Menu Close

Bruce, Are Your Wife and Children Atheists?

gerencser family 2018

Bob asks:

I had been wondering about this question and since you touched on it in this blog I wanted to ask, and it is about your wife’s stand on Christianity in general and her standing today for herself.

You mention that she walked away from church when you did. So my questions are:

Has she turned towards atheism as well? If she did, was it at the same time as you or later on?

If she did turn away from Christianity, how much of an influence were you with her denying her faith in Christ?

If she has become an atheist, doesn’t it seem odd that two completely committed Christians in the same family like this would just walk away and become atheists? I can see one, but I think the odds of two would be very high. I’m thinking this only because of the depth of commitments people make to their Christian faith. Walk away from church? Yes. But both turn to atheism?

These questions are only being asked if she has become an atheist.

Also, where do your kids stand with Christianity at this point?

Typically, I don’t answer questions about what my wife and children believe about God/Jesus/Christianity/Atheism. This blog is simply one man with a story to tell. Where the lives of my family intersect with the telling of my story, I am comfortable writing about them. However, when it comes to what they specifically believe and how they live out those beliefs, I leave it to Polly and our children to tell their own stories. And the same goes for me too when they are asked about or confronted over something I have said or written. My family has been accosted at work, college, and while shopping by Christian zealots demanding that they answer for something I have written on this blog or for the local newspaper. Typically, my family tells such people that they don’t answer for me, and the best way to get their questions answered is to contact me directly.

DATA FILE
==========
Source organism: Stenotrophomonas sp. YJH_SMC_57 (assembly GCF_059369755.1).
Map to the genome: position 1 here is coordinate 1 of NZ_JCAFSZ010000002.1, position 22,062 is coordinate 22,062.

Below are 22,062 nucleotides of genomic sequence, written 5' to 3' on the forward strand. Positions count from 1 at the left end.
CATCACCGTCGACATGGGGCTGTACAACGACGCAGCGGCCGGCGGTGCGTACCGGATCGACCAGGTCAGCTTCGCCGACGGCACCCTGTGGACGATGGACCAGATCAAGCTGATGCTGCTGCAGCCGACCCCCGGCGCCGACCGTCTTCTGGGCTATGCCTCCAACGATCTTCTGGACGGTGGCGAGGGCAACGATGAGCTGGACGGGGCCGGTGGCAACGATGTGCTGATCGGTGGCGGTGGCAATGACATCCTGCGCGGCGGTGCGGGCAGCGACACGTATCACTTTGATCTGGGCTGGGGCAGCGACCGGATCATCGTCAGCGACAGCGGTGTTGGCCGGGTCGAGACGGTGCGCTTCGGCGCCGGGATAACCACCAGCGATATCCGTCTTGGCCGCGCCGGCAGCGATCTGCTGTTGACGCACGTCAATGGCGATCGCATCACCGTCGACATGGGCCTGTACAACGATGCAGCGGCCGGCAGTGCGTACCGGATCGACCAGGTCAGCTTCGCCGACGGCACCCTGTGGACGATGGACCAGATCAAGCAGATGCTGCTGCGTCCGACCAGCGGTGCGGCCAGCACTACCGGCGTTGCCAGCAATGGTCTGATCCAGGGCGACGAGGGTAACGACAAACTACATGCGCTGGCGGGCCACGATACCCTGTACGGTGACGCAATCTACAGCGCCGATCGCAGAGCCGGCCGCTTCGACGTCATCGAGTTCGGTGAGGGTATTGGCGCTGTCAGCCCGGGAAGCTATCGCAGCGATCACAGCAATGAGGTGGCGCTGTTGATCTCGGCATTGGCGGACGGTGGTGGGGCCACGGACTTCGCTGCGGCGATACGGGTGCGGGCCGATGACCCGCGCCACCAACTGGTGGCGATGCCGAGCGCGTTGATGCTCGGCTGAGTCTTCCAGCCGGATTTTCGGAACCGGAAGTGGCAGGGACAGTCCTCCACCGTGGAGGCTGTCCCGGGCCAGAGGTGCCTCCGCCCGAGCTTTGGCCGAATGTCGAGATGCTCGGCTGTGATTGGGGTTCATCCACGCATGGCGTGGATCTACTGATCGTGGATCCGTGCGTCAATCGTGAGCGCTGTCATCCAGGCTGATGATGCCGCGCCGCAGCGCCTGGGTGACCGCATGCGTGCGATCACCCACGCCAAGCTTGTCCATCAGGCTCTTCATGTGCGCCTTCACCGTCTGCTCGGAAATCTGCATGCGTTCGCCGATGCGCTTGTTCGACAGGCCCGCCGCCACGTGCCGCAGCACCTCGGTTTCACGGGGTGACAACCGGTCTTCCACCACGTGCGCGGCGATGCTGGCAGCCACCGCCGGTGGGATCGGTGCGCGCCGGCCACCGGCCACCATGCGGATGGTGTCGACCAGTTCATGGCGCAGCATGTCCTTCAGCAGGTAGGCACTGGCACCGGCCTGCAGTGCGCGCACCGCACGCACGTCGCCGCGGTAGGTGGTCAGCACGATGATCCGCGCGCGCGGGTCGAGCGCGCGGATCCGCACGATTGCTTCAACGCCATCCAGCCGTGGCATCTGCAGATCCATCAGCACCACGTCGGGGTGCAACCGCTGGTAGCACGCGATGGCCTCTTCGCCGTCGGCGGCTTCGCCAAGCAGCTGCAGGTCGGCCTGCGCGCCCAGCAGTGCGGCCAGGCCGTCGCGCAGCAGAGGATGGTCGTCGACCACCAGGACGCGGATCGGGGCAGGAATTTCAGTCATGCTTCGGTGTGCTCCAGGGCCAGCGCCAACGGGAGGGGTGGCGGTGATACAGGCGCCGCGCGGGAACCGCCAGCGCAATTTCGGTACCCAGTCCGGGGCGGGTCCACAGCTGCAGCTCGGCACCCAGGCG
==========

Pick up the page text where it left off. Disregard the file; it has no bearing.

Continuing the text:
That said, I would like to briefly answer Bob’s questions.

Yes, Polly and I walked away from Christianity together. This should come as no surprise since Polly and I have been doing virtually everything together for the past forty-four years. We not only love one another, we also really like each other, 98.9 percent of the time, anyway (inside joke).

We have been married for more than forty-two years. I can count on two hands the days we have been apart from one another. While each of us has hobbies and the like that the other isn’t interested in, for the most part we have shared interests. Polly is my best friend. Why would I want to spend time with anyone else? Our marriage certainly isn’t perfect. Stick around for a fight and you’ll think we really don’t like each other. However, disagreements quickly come and go, and then we sit down, eat dinner, drink a glass of wine, and watch whatever TV show is currently our favorite. The Bible says to not let the sun go down on your wrath, and we have practiced this maxim for almost five decades.

Thus, when we began to seriously question the central claims of Christianity, we spent countless hours talking about our beliefs and the Bible. I would read passages from books and we would discuss what I had read. While I certainly read a lot more books than Polly did — which has, until recent years, always been the case — she did a good bit of reading herself.

Our discussions were honest, open, and forthright. No demands were made of the other. Neither of us, at first, knew exactly where we were headed. We knew that we were done with organized Christianity, but the future remained volatile and uncertain.